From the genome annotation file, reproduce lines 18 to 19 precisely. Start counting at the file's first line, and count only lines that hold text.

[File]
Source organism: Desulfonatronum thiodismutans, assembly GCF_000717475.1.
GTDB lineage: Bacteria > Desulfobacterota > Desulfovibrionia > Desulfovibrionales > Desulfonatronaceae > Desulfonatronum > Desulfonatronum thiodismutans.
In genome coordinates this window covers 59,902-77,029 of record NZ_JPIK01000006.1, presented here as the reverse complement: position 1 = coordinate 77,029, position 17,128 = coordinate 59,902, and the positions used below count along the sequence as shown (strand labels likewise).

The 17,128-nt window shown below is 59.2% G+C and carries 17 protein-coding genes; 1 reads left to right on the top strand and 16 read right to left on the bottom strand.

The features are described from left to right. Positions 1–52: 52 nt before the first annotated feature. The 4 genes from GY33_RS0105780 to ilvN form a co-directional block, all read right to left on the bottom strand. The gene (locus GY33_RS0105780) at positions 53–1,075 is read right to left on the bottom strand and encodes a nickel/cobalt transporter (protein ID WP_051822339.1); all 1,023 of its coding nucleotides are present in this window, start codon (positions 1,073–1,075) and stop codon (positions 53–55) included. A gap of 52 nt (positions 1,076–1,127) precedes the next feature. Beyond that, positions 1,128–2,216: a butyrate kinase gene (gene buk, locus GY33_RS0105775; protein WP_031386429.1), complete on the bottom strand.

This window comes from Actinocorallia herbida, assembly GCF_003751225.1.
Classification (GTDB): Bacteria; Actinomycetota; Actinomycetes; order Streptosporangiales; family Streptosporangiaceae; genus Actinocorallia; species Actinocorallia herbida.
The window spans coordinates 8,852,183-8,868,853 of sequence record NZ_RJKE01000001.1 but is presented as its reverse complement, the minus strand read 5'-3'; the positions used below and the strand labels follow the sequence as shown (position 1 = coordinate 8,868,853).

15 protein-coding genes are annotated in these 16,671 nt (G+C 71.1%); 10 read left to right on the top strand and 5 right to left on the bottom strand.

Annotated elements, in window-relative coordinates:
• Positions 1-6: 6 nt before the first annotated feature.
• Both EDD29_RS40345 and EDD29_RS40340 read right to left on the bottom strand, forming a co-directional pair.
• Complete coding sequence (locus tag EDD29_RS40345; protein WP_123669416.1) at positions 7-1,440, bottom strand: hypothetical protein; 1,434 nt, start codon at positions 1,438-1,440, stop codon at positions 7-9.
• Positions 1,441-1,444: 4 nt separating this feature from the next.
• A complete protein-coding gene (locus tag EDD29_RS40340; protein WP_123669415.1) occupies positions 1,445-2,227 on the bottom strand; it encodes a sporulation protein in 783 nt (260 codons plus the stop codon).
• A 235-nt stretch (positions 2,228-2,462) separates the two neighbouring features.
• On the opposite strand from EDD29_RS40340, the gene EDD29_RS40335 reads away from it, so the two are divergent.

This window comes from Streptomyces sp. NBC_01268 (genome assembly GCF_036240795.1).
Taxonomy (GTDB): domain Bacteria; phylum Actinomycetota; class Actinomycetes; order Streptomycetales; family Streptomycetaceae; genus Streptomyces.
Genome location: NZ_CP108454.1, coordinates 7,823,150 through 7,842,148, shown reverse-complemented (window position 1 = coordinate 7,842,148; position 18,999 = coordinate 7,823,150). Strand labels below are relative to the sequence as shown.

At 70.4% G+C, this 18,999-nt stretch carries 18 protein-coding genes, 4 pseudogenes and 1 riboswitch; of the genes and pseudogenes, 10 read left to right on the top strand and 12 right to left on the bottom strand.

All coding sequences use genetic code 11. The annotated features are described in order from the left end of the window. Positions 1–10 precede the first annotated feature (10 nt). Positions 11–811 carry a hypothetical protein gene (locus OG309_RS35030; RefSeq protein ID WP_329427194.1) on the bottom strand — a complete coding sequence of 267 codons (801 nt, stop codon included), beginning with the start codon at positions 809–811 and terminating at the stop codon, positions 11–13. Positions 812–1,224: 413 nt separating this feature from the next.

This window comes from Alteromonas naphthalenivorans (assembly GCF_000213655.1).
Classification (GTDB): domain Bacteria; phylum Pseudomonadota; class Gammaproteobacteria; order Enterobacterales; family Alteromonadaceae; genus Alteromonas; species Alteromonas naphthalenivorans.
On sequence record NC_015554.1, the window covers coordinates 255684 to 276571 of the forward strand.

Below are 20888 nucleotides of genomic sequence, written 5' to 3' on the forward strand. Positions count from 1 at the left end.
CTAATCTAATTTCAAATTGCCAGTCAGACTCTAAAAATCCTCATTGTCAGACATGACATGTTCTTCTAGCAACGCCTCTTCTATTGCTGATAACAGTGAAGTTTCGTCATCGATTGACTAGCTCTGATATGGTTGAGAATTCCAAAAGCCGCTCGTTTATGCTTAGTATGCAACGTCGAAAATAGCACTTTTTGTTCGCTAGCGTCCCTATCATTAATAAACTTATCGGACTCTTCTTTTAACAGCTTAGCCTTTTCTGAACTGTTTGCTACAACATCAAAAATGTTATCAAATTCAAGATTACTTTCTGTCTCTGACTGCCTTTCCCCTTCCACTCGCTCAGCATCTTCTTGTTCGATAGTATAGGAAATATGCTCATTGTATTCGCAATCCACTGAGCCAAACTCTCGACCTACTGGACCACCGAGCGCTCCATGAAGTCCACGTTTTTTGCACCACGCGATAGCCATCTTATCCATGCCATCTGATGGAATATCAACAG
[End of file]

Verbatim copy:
This window comes from Streptomyces sp. NBC_01268 (genome assembly GCF_036240795.1).
Taxonomy (GTDB): domain Bacteria; phylum Actinomycetota; class Actinomycetes; order Streptomycetales; family Streptomycetaceae; genus Streptomyces.